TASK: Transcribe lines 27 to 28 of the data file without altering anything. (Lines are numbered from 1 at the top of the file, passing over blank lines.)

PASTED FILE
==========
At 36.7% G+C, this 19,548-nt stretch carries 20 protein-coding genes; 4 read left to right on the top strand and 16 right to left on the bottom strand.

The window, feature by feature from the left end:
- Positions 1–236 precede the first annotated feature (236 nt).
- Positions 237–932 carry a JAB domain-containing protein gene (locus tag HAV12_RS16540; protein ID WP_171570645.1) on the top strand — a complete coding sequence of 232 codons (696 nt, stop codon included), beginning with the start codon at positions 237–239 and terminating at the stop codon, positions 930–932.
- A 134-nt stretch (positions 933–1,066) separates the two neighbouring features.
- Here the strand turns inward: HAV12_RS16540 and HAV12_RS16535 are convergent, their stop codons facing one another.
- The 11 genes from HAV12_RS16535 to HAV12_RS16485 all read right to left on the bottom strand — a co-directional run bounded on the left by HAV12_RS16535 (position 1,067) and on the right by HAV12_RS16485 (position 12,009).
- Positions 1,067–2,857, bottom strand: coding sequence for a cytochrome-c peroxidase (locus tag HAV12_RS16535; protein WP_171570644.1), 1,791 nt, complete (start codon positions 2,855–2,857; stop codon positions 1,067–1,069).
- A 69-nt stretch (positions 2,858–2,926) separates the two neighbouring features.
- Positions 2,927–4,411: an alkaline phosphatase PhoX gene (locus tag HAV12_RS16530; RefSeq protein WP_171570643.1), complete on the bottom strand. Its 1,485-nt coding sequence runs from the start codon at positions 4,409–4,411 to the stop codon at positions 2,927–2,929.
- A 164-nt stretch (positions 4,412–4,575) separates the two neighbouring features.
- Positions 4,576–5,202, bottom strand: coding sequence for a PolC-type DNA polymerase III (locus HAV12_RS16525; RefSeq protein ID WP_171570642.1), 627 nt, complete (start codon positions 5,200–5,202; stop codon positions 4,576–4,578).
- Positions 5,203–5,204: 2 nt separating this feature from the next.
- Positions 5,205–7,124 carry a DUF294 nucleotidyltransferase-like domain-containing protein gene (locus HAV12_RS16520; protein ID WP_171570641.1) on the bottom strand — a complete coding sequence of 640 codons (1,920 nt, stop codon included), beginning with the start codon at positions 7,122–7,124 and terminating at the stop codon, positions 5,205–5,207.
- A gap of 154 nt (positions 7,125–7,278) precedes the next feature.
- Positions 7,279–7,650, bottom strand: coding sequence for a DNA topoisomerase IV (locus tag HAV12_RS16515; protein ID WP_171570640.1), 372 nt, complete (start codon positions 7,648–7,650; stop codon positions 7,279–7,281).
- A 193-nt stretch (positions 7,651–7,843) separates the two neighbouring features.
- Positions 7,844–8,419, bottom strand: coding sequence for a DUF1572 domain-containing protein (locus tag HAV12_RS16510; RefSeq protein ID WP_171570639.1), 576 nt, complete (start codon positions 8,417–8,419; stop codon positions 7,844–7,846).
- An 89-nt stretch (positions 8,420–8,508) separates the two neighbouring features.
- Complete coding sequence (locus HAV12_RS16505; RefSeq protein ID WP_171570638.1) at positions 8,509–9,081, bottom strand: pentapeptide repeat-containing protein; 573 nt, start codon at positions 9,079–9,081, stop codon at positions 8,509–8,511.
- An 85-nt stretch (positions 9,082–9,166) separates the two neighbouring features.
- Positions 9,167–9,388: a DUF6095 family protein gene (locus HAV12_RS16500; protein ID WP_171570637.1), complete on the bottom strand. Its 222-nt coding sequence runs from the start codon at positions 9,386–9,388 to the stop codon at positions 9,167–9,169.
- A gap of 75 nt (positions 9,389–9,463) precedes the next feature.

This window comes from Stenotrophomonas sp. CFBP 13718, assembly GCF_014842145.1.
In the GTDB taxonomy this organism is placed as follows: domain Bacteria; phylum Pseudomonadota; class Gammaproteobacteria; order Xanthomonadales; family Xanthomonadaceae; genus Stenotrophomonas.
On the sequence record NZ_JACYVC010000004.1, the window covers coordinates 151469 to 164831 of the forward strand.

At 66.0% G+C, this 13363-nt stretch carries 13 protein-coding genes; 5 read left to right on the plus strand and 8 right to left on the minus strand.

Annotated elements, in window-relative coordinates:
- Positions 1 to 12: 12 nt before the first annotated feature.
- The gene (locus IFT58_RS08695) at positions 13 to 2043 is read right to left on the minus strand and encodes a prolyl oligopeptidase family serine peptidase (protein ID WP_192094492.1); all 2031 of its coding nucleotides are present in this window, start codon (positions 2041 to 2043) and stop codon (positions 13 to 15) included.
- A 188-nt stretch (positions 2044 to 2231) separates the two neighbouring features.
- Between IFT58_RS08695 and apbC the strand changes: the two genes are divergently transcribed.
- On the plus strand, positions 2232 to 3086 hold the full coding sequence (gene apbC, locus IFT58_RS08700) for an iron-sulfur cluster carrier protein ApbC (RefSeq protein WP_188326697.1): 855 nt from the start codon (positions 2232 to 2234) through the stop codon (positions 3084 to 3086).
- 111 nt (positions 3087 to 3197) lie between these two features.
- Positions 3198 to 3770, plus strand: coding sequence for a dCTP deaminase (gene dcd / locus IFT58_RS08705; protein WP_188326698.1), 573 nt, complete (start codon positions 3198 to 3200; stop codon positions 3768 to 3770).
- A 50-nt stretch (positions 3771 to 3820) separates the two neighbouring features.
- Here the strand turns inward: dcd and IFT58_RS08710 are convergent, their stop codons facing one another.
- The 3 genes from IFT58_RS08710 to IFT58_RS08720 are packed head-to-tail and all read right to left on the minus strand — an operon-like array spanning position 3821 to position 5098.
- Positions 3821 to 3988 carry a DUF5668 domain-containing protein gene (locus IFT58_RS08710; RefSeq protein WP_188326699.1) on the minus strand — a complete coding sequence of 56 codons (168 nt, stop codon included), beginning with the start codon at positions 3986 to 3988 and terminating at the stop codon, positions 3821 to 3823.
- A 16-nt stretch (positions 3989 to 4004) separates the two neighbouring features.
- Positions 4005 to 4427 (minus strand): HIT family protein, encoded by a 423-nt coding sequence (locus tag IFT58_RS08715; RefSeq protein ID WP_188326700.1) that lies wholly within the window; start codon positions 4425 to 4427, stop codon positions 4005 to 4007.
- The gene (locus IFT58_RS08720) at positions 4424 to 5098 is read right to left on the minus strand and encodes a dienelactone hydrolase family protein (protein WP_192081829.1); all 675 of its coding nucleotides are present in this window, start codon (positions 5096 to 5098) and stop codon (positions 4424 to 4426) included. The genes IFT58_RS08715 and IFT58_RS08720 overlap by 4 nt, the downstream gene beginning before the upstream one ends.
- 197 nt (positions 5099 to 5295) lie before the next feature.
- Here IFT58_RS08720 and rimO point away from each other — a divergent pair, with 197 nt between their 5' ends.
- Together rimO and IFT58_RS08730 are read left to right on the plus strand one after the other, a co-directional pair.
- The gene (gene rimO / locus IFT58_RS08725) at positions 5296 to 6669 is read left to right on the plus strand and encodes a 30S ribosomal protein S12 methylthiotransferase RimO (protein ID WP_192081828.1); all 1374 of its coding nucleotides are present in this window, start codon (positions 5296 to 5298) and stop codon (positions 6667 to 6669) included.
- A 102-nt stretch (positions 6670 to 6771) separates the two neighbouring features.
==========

At 66.0% G+C, this 13363-nt stretch carries 13 protein-coding genes; 5 read left to right on the plus strand and 8 right to left on the minus strand.

Annotated elements, in window-relative coordinates: